How Volunteering At the SPCA Has Helped Me as Someone on the Autism Spectrum
I typically try my best at everything I do. Often it just doesn’t seem to be enough. During my martial arts test, I put all of my focus into my kick to break a board, and ended up kicking the Grand-master by mistake. In seventh grade home economics, I tried so hard to make a design for a pillow, but I couldn’t grasp how. It was a big mess of fabric and thread. Even homework was challenging. I’d misunderstand a question and put all of my hard work into answering it the wrong way. Everything I did felt like a lost effort.
In 10th grade, I was diagnosed as on the autism spectrum. This means I can have a difficult time with social situations, and I get overwhelmed and overstimulated easily. It also means I have a unique way of thinking. No matter how hard I work at something, I may still struggle to do it the way most people would. Sometimes I just need to do things in a different way.
So when I started volunteering at the Brandywine Valley SPCA in 2017, I again tried my hardest to follow the volunteer jobs for the dogs. Usually this would include activities such as taking dogs out for potty walks, or bringing them to large community events such as parades or on-site birthday parties. I began to struggle again. Most of the dogs had been pent up for so long that they were too excited and strong for me to handle. The community events were so overwhelming for me that I realized I was getting in the way rather than helping.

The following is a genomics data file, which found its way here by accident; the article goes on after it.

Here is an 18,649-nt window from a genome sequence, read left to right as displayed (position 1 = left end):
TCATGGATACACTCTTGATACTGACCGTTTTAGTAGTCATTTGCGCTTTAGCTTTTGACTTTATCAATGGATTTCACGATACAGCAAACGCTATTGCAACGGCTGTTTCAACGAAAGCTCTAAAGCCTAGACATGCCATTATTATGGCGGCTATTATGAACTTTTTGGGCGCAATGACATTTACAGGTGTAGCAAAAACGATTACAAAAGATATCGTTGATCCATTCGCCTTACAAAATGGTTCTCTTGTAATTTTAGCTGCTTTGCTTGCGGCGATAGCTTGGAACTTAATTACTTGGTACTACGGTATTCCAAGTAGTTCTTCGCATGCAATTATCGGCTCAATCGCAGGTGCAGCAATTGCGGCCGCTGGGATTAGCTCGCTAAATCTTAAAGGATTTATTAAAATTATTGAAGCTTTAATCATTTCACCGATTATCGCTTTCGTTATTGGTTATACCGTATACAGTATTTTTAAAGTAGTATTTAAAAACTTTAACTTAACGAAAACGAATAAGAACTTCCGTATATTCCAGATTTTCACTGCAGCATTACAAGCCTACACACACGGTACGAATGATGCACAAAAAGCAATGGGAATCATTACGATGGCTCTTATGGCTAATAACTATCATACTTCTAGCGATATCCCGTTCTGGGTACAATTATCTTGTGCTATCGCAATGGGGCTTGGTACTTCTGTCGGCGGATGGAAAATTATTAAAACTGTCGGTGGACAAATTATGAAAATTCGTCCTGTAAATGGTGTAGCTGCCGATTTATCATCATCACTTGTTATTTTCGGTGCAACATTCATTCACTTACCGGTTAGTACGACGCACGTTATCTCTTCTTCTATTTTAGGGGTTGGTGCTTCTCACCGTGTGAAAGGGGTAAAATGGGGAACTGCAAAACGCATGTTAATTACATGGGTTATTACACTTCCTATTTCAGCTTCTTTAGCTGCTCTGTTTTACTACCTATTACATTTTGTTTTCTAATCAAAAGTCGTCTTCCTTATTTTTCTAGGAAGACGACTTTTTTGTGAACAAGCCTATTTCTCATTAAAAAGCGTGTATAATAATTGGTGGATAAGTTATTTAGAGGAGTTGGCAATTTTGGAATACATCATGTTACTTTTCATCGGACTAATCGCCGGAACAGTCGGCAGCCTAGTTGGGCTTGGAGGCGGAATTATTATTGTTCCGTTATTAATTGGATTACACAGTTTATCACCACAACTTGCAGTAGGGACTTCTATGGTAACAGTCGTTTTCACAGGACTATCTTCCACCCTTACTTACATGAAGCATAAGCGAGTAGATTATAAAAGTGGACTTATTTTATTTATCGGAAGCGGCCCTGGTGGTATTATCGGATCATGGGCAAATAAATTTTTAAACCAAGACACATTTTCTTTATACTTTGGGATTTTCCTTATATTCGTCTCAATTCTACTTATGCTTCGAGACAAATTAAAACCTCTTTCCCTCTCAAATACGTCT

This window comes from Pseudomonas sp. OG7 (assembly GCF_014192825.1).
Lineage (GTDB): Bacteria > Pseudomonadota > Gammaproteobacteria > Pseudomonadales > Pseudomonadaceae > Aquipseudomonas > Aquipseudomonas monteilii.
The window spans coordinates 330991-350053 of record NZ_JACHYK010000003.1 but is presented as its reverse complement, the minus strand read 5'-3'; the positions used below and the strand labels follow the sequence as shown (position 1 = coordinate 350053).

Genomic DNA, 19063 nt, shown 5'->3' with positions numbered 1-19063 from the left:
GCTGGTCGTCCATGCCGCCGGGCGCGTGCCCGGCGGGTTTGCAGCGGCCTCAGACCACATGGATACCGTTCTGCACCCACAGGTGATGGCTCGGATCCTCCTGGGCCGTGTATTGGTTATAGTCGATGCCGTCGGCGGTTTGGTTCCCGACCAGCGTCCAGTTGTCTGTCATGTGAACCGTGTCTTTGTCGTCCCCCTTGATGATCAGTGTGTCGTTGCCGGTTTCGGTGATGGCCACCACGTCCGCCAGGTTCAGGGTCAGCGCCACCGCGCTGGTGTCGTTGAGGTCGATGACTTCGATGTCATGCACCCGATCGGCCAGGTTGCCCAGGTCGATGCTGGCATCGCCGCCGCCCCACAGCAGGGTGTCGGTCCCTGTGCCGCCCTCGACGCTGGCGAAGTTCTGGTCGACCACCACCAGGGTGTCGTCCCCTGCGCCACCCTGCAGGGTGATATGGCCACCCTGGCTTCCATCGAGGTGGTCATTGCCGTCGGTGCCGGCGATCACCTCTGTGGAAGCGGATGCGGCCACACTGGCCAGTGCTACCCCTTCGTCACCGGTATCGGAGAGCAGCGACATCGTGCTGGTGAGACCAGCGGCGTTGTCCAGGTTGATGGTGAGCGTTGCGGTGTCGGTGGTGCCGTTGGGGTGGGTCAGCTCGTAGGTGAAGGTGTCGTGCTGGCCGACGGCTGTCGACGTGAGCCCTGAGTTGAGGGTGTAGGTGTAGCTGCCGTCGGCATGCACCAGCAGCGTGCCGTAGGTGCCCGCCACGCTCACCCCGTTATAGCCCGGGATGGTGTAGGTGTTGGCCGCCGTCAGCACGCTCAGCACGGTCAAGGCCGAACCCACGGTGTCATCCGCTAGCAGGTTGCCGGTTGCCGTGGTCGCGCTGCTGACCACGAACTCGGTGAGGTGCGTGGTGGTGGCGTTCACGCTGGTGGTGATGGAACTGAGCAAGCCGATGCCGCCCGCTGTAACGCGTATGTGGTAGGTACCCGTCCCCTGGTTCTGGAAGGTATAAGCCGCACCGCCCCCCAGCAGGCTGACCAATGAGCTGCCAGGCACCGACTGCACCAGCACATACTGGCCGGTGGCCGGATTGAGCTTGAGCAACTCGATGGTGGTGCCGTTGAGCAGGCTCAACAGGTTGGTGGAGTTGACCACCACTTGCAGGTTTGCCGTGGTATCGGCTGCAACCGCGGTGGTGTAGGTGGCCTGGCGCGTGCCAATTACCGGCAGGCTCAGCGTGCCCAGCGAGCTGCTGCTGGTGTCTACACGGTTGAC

One day I came across a petrified dog hiding under her bed. Instead of taking the dog out for a potty walk, I sat with her in a quiet room for over two hours, simply showing her love and kindness. By the time I’d left, she was resting in the back corner rather than completely hiding under her bed. She now has a forever home and is doing very well with her family!
When I have the time, I try to spend a few hours loving a shelter dog that just needs some extra attention. Sitting with a calmer dog in a quiet room isn’t the typical volunteer job. But it’s what I feel capable of doing at the BVSPCA as someone on the autism spectrum. So I do it to the best of my ability. Sometimes that’s all the dogs need.
And in December of 2018, the Brandywine Valley SPCA thought so too. I was honored to be recognized for my effort with their Rookie of the Year award. While I was thrilled to hear my name called, what really stuck with me was the cheering that followed. So many people there were supporting me. It didn’t matter if I did things a little differently. What mattered was that I put in the effort.
I dedicated my award to the animals, of course. But it’s also for anyone who has ever felt incapable, yet still tries their best. It just goes to show that each person can shine in their own way.
Getty image by Hedgehog94.